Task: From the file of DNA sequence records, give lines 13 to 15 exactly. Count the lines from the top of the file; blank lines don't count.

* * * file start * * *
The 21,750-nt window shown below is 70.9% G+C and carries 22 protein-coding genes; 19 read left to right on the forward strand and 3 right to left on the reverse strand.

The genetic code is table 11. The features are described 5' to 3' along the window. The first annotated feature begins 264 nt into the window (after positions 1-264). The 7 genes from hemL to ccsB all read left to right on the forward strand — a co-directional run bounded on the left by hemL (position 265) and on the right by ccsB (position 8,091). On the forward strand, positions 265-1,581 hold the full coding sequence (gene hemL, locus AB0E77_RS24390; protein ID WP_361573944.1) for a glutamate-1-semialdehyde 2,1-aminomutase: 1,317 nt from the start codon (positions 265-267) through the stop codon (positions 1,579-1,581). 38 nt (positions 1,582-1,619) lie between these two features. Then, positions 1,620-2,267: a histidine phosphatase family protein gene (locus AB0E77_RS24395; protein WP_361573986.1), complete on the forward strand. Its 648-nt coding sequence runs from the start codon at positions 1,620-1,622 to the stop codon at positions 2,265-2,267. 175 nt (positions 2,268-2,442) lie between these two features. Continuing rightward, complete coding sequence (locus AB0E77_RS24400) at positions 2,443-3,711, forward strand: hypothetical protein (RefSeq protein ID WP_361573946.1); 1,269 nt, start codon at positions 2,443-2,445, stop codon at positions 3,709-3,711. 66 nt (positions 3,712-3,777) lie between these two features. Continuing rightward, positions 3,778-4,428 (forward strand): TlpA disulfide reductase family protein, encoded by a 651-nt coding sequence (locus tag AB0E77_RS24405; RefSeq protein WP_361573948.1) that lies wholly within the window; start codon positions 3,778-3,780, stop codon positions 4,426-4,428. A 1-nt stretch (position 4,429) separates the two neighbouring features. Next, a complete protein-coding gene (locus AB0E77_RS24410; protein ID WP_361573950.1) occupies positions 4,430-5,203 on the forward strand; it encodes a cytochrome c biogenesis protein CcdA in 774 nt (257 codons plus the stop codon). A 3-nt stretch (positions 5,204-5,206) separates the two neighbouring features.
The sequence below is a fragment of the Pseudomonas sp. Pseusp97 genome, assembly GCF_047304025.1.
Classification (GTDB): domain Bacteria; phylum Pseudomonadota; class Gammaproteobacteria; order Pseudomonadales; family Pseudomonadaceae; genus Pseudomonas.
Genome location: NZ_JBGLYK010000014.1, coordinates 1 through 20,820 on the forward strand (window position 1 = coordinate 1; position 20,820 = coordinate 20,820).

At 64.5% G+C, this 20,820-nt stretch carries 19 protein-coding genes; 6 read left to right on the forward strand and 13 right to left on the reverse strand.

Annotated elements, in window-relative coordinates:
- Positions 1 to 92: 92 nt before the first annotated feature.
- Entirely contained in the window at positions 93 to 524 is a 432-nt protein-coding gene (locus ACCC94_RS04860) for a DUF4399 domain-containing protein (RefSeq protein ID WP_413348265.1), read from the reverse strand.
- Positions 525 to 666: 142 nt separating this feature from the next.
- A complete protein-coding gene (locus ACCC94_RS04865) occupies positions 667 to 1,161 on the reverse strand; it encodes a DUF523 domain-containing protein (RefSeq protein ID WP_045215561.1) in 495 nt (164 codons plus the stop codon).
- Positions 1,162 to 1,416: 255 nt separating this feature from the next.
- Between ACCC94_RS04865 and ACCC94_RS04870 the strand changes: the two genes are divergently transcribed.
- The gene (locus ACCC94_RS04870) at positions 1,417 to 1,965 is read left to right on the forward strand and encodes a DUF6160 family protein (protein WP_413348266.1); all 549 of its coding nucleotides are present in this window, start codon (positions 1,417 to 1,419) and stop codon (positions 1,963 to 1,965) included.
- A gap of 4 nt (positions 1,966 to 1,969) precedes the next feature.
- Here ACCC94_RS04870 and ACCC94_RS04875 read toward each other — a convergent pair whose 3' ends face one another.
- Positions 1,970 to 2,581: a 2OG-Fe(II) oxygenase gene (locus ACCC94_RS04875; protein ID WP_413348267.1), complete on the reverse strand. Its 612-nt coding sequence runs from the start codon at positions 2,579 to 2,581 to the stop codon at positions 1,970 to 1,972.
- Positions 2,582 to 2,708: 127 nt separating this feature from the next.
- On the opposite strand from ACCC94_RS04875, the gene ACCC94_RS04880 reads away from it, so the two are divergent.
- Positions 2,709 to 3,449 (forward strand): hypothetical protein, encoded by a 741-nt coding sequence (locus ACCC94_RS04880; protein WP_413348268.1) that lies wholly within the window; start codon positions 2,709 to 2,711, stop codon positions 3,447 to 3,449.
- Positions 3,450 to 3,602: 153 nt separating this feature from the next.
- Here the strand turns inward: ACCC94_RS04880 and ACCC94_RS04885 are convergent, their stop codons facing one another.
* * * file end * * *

- Between ACCC94_RS04865 and ACCC94_RS04870 the strand changes: the two genes are divergently transcribed.
- The gene (locus ACCC94_RS04870) at positions 1,417 to 1,965 is read left to right on the forward strand and encodes a DUF6160 family protein (protein WP_413348266.1); all 549 of its coding nucleotides are present in this window, start codon (positions 1,417 to 1,419) and stop codon (positions 1,963 to 1,965) included.
- A gap of 4 nt (positions 1,966 to 1,969) precedes the next feature.